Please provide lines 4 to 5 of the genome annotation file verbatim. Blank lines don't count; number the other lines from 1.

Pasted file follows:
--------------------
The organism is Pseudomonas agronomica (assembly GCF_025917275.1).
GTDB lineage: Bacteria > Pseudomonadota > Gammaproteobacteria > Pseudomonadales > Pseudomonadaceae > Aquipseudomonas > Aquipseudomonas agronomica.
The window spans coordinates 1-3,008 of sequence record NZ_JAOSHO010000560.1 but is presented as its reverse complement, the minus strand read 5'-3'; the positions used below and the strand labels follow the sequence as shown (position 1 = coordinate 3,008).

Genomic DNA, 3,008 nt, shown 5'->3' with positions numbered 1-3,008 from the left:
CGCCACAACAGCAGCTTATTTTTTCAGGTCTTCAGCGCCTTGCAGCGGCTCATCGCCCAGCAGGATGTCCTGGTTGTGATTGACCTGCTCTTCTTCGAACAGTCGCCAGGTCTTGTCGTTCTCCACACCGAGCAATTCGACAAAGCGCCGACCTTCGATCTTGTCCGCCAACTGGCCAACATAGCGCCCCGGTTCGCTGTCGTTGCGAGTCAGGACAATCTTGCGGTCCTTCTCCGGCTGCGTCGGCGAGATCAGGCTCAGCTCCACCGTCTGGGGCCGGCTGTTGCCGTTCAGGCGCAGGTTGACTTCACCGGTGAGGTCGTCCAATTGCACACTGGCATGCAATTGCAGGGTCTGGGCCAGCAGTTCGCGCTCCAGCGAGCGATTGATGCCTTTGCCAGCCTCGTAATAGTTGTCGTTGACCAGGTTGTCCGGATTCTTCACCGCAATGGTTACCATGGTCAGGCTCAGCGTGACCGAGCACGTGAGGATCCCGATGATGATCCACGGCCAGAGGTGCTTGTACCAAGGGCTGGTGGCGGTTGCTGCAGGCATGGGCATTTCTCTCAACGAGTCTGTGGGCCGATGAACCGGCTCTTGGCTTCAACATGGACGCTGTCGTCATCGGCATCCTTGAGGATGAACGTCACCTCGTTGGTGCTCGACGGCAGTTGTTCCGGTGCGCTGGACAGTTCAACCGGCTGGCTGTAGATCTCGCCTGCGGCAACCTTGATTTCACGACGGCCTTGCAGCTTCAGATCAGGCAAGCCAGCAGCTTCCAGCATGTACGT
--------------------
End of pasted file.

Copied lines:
Genomic DNA, 3,008 nt, shown 5'->3' with positions numbered 1-3,008 from the left:
CGCCACAACAGCAGCTTATTTTTTCAGGTCTTCAGCGCCTTGCAGCGGCTCATCGCCCAGCAGGATGTCCTGGTTGTGATTGACCTGCTCTTCTTCGAACAGTCGCCAGGTCTTGTCGTTCTCCACACCGAGCAATTCGACAAAGCGCCGACCTTCGATCTTGTCCGCCAACTGGCCAACATAGCGCCCCGGTTCGCTGTCGTTGCGAGTCAGGACAATCTTGCGGTCCTTCTCCGGCTGCGTCGGCGAGATCAGGCTCAGCTCCACCGTCTGGGGCCGGCTGTTGCCGTTCAGGCGCAGGTTGACTTCACCGGTGAGGTCGTCCAATTGCACACTGGCATGCAATTGCAGGGTCTGGGCCAGCAGTTCGCGCTCCAGCGAGCGATTGATGCCTTTGCCAGCCTCGTAATAGTTGTCGTTGACCAGGTTGTCCGGATTCTTCACCGCAATGGTTACCATGGTCAGGCTCAGCGTGACCGAGCACGTGAGGATCCCGATGATGATCCACGGCCAGAGGTGCTTGTACCAAGGGCTGGTGGCGGTTGCTGCAGGCATGGGCATTTCTCTCAACGAGTCTGTGGGCCGATGAACCGGCTCTTGGCTTCAACATGGACGCTGTCGTCATCGGCATCCTTGAGGATGAACGTCACCTCGTTGGTGCTCGACGGCAGTTGTTCCGGTGCGCTGGACAGTTCAACCGGCTGGCTGTAGATCTCGCCTGCGGCAACCTTGATTTCACGACGGCCTTGCAGCTTCAGATCAGGCAAGCCAGCAGCTTCCAGCATGTACGT